Winsor & Newton's Water Color Medium, a solution of acidified gum and water but should not be used with acid-sensitive pigments (such as cadmium yellow).
retards the drying of watercolor by slowing down the evaporation of water. It is
useful when you need to keep an area of a painting wet for longer than usual,
but should be used only in very small amounts, since most commercial watercolor
paints already contain a high proportion of glycerin.
MATERIALS, TOOLS, AND TECHNIQUES TO TRY WITH WATERCOLOR AND GOUACHE
Prepared Size, made by Winsor & Newton, is a glue composed of gelatin, water, and preservative and supplied as a soft gel that becomes liquid when warmed. Its purpose is to reduce the absorbency of certain grounds, including paper, boards, and lightweight textiles. If you wish to use decorative and unusual papers for watercolor, prepare the surface with size first to prevent too much absorbency and bleeding of colors.
fluid, also called liquid frisket, is essentially a liquid latex preparation
that is used to block out areas of work where you do not want paint to go. Some
masking fluids are colorless; others are pigmented for better visibility. Apply
masking fluid only to dry surfaces. To remove, simply rub it off with your
finger. You can use rubber cement also. There are special masking tapes made for
masking...of course, masking! You can use the edge of a stiff paper to hold the
color in an area or the edge of a palette knife. You can draw on back of wax
paper, leaving the wax as a resist.
LAYING A FLAT WATERCOLOR WASHClick on images for larger view and use your browser's back button to return
LAYING A GRADED WASHA graded wash shows a progressive variation in tone. Mix up a puddle of paint on your palette. Dampen your paper with clean water. Tilt your drawing board, then load your brush with color and stroke it along the top of the paper. Rinse out your brush and add a brush full of clean water to your paint mixture. Stroke this slightly lighter color on the paper. Again rinse your brush, add a brush full of clean water to the paint mixture on your palette, then stroke the progressively lighter color on your paper. Repeat this procedure until you get to the end of your page, where the color should be lightest.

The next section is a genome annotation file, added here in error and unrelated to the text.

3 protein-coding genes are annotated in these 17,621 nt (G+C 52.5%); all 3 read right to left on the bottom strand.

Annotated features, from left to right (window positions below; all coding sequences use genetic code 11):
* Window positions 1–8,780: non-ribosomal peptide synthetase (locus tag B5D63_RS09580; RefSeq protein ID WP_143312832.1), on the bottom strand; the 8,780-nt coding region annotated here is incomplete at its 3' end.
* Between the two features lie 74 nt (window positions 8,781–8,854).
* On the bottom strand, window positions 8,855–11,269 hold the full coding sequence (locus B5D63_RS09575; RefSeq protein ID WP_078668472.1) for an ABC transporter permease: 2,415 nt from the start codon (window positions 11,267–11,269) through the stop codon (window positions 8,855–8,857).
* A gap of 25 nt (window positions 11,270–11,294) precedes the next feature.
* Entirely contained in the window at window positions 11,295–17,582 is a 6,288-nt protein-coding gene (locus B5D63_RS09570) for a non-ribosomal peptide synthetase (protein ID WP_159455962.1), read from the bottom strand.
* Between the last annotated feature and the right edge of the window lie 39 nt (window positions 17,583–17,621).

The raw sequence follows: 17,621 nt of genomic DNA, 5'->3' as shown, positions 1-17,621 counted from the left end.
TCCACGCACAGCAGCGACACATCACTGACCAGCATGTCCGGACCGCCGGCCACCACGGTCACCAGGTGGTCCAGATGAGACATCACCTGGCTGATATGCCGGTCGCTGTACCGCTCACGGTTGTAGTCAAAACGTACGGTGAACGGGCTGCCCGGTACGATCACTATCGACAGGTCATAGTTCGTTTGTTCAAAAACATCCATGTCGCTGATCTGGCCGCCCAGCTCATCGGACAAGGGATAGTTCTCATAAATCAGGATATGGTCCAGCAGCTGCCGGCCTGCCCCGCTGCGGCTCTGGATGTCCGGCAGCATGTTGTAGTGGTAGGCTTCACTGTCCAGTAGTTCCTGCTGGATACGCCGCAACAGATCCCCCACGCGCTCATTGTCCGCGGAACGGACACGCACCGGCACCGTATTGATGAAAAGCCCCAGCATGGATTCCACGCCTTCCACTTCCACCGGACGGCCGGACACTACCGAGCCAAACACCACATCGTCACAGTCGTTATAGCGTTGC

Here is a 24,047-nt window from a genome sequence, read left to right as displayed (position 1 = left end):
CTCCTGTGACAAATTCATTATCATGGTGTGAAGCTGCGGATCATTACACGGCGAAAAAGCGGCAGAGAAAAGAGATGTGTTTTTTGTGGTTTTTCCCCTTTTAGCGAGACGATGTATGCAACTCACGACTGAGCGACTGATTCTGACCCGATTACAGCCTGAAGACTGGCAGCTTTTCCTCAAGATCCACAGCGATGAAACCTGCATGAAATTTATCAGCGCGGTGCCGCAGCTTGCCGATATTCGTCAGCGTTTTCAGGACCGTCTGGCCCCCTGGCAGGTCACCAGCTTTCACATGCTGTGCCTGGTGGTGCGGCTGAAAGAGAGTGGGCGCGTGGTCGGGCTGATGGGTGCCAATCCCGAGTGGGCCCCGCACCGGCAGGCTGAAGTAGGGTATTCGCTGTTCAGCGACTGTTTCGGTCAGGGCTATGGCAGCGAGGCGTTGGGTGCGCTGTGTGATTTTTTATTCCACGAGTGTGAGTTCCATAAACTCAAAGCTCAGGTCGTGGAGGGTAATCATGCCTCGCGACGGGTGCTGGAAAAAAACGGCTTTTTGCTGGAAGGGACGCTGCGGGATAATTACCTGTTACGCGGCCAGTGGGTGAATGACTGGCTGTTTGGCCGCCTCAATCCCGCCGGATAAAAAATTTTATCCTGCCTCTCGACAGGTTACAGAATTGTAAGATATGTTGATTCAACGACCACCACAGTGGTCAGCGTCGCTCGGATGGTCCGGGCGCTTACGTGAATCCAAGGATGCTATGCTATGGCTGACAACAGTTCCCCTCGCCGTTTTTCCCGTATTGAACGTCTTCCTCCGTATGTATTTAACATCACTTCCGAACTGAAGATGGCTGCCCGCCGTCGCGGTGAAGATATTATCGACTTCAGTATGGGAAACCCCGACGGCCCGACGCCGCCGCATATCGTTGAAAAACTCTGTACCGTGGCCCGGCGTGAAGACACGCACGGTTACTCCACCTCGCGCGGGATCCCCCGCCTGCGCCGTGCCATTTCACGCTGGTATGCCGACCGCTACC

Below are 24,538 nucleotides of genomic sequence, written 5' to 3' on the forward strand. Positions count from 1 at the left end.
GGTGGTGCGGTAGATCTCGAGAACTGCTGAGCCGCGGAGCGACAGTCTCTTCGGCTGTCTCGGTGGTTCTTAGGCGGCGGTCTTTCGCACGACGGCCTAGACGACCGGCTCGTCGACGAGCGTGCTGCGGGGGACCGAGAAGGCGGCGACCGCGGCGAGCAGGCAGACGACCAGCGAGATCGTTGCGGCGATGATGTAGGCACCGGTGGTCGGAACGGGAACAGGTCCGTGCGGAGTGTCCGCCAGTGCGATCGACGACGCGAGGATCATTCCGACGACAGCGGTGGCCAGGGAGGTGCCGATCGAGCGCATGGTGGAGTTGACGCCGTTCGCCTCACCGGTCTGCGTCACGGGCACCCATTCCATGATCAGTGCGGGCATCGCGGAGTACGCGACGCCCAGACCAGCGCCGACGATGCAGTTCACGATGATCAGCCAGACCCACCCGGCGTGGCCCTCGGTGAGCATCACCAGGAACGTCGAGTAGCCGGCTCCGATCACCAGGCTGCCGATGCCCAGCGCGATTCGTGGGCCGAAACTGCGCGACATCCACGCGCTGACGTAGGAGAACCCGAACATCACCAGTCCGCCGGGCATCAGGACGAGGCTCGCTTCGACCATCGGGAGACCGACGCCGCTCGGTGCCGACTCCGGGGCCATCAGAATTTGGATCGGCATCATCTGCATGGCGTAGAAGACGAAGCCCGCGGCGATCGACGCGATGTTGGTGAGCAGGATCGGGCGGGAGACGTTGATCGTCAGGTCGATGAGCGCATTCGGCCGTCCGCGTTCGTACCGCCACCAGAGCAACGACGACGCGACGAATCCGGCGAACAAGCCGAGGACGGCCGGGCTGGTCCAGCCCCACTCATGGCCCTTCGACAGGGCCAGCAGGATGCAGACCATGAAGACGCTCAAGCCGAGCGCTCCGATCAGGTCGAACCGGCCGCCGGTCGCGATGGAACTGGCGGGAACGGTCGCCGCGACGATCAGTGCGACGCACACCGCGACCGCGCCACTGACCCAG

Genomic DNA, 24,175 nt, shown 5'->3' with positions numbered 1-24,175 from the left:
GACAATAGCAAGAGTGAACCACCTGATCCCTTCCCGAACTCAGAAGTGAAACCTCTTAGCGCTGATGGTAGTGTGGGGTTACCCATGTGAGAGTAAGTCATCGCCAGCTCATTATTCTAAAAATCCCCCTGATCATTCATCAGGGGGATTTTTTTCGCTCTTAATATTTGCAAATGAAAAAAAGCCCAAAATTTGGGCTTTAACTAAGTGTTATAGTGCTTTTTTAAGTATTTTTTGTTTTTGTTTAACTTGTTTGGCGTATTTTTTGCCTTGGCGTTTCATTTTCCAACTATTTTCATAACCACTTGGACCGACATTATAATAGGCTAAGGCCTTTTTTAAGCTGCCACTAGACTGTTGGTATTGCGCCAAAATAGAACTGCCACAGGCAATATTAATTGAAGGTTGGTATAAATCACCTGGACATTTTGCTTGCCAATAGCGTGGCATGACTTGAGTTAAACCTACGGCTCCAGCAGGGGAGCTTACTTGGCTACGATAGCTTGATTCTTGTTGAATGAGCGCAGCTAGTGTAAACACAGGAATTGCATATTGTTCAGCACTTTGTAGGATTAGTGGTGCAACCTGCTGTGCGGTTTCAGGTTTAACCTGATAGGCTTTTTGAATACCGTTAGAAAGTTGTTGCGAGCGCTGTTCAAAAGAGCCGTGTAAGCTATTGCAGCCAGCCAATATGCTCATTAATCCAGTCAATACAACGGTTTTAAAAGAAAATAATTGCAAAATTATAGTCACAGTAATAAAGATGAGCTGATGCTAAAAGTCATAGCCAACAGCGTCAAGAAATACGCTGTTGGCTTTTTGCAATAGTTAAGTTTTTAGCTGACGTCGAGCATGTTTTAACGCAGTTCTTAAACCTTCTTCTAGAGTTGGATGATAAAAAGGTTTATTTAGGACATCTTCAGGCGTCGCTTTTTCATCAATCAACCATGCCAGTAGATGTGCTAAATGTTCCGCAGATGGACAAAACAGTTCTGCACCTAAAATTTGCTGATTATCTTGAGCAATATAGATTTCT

MAINTAINING A SHARP EDGE
BLENDING COLORSTo get a blended effect, dampen a sheet of watercolor paper. Lay in a strip of color to either side of the center of the paper. Then, in the center, lay in another color. The colors will bleed into each other to give a variegated effect.
Work on dry
paper when you want sharp lines and on damp paper when you want softer edges.
THE DRYBRUSH TECHNIQUE
SOFTENING COLOR WITH GLYCERlNGlycerin extends the drying time of watercolor paints, making it possible to achieve soft-edged color. Use a painting a mixture of one part water and one part glycerin over the surface of the paper, then drop in all the colors at once. Glycerin also makes it easier to wash color off a painting and to wipe back, removing color with a tissue to reveal the white paper.
CREATING FINE LINES WITH WAXED PAPERPut a piece of waxed paper over dry watercolor paper and, with a sharp stick, draw a pattern of lines to remain white. Then apply a watercolor wash. The wax from the waxed paper creates a resist that prevents the paint from filling in the drawn areas. Usually to remove wax it's best to use a hot iron and absorbent paper. This is one you will have to experiment with.
WORKING WITH MASKING FLUIDMasking fluid lets you mask out areas of work needing protection when color is applied in broad washes. Once the painting is dry remove the masking. You can use rubber cement too.
TURPENTINE AS A RESIST
LIQUIN AS A RESISTLiquin, made by Winsor & Newton, is a medium used to thin oil and alkyd paints and speed their drying. Used with watercolor, however, it acts as a resist, pushing the color aside.
Review Lesson 1
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3802 Handley Avenue
Louisville KY 40218